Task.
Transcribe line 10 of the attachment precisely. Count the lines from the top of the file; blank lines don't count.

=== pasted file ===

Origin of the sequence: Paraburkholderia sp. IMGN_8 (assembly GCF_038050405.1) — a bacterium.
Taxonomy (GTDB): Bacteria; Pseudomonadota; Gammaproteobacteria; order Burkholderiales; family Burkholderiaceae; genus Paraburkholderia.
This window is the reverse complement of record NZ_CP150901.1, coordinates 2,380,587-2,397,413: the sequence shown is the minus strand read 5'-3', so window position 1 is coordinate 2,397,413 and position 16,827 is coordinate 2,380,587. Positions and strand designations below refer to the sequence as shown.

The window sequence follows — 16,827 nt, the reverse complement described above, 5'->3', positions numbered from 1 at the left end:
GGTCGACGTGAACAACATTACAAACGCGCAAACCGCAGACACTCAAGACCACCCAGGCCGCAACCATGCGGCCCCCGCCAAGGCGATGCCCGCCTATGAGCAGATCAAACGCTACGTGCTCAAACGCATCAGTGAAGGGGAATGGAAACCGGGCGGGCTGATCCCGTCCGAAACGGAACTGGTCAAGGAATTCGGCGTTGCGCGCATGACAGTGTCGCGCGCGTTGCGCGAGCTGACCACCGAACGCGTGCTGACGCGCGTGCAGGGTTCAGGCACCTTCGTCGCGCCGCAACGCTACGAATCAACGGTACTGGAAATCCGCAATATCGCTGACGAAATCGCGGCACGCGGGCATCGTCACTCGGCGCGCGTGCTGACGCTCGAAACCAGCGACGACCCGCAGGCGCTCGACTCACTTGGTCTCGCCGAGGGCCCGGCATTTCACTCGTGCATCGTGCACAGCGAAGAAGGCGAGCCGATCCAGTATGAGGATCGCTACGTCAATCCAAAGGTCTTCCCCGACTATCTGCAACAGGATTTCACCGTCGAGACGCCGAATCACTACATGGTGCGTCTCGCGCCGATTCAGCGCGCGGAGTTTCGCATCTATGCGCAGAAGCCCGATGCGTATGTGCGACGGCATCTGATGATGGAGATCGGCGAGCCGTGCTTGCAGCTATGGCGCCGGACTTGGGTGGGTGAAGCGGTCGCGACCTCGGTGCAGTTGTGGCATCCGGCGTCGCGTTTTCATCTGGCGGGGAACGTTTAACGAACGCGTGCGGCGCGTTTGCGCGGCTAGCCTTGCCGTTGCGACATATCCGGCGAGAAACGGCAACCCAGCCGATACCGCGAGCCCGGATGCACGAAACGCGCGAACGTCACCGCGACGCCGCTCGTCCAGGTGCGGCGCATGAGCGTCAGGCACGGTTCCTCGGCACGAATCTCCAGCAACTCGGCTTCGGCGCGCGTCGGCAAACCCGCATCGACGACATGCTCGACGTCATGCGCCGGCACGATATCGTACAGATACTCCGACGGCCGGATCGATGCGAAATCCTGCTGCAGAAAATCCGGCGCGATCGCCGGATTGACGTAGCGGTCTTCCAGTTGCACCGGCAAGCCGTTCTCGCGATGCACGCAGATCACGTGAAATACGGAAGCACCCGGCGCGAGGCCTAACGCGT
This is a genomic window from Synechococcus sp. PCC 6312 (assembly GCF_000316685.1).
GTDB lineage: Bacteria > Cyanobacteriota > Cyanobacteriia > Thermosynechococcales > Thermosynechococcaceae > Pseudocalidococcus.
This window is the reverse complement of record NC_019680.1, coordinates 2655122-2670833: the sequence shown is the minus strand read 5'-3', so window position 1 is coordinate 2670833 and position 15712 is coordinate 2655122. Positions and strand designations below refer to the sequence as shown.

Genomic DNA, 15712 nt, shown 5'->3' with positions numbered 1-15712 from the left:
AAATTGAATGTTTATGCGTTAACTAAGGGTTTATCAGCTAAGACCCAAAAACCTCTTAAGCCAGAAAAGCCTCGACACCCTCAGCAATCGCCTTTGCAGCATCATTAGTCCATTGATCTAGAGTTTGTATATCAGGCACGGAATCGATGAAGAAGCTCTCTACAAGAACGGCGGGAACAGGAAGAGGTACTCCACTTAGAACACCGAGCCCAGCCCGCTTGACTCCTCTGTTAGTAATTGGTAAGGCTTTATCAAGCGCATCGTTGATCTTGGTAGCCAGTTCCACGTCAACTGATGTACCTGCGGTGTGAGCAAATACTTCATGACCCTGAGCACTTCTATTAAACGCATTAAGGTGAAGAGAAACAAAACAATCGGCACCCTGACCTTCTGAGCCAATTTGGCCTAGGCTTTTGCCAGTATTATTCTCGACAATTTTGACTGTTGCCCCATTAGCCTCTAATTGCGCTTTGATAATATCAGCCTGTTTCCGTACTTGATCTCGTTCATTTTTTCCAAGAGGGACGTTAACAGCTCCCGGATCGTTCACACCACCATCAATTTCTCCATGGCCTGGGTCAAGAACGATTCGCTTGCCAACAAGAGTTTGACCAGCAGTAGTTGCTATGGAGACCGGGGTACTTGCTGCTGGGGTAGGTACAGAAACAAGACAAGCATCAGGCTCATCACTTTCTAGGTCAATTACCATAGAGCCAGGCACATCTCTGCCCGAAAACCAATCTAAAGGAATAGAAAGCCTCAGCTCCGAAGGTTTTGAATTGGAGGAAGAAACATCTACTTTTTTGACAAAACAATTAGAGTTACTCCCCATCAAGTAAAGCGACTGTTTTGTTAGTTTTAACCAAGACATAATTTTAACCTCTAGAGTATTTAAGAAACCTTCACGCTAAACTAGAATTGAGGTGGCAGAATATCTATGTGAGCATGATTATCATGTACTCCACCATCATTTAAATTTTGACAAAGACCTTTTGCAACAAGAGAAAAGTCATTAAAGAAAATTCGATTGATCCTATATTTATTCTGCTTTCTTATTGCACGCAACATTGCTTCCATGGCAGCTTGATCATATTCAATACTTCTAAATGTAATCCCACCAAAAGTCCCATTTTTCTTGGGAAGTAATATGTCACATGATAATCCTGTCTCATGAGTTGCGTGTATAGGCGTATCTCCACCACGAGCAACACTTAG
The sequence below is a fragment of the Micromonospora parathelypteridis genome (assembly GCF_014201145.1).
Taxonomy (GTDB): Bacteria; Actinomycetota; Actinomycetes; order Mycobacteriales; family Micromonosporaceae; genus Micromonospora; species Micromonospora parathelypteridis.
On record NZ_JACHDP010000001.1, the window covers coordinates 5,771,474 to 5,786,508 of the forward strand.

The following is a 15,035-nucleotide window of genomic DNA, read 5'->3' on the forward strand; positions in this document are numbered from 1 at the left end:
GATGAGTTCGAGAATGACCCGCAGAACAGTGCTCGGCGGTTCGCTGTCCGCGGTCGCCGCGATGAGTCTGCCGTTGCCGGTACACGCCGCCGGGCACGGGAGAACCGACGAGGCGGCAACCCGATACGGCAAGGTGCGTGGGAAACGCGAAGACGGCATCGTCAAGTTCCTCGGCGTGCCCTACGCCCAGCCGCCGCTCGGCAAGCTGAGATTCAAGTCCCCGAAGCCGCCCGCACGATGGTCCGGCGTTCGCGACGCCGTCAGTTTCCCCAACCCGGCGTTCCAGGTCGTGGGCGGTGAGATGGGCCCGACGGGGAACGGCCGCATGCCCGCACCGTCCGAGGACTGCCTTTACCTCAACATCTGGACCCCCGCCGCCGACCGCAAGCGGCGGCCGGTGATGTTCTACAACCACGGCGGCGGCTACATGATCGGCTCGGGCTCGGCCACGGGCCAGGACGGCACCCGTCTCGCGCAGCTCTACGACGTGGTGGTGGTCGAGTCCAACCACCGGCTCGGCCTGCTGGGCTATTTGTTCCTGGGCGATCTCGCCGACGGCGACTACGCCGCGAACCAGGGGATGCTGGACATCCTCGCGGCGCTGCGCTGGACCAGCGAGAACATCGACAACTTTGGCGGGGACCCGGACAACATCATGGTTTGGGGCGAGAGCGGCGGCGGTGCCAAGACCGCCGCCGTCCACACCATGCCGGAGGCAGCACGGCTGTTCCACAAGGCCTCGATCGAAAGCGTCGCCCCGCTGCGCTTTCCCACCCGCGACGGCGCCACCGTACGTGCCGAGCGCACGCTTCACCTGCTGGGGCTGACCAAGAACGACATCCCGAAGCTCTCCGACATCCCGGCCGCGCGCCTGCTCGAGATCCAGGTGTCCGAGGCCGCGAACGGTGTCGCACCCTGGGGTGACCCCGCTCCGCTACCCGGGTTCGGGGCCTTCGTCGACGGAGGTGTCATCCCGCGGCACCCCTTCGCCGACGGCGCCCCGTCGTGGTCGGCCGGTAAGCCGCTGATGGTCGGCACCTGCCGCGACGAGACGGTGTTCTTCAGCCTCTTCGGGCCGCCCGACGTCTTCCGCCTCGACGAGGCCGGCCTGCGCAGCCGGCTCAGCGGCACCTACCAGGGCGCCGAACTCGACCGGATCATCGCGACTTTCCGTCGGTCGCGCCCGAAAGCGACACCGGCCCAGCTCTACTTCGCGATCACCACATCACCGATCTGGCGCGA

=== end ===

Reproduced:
AAATTGAATGTTTATGCGTTAACTAAGGGTTTATCAGCTAAGACCCAAAAACCTCTTAAGCCAGAAAAGCCTCGACACCCTCAGCAATCGCCTTTGCAGCATCATTAGTCCATTGATCTAGAGTTTGTATATCAGGCACGGAATCGATGAAGAAGCTCTCTACAAGAACGGCGGGAACAGGAAGAGGTACTCCACTTAGAACACCGAGCCCAGCCCGCTTGACTCCTCTGTTAGTAATTGGTAAGGCTTTATCAAGCGCATCGTTGATCTTGGTAGCCAGTTCCACGTCAACTGATGTACCTGCGGTGTGAGCAAATACTTCATGACCCTGAGCACTTCTATTAAACGCATTAAGGTGAAGAGAAACAAAACAATCGGCACCCTGACCTTCTGAGCCAATTTGGCCTAGGCTTTTGCCAGTATTATTCTCGACAATTTTGACTGTTGCCCCATTAGCCTCTAATTGCGCTTTGATAATATCAGCCTGTTTCCGTACTTGATCTCGTTCATTTTTTCCAAGAGGGACGTTAACAGCTCCCGGATCGTTCACACCACCATCAATTTCTCCATGGCCTGGGTCAAGAACGATTCGCTTGCCAACAAGAGTTTGACCAGCAGTAGTTGCTATGGAGACCGGGGTACTTGCTGCTGGGGTAGGTACAGAAACAAGACAAGCATCAGGCTCATCACTTTCTAGGTCAATTACCATAGAGCCAGGCACATCTCTGCCCGAAAACCAATCTAAAGGAATAGAAAGCCTCAGCTCCGAAGGTTTTGAATTGGAGGAAGAAACATCTACTTTTTTGACAAAACAATTAGAGTTACTCCCCATCAAGTAAAGCGACTGTTTTGTTAGTTTTAACCAAGACATAATTTTAACCTCTAGAGTATTTAAGAAACCTTCACGCTAAACTAGAATTGAGGTGGCAGAATATCTATGTGAGCATGATTATCATGTACTCCACCATCATTTAAATTTTGACAAAGACCTTTTGCAACAAGAGAAAAGTCATTAAAGAAAATTCGATTGATCCTATATTTATTCTGCTTTCTTATTGCACGCAACATTGCTTCCATGGCAGCTTGATCATATTCAATACTTCTAAATGTAATCCCACCAAAAGTCCCATTTTTCTTGGGAAGTAATATGTCACATGATAATCCTGTCTCATGAGTTGCGTGTATAGGCGTATCTCCACCACGAGCAACACTTAG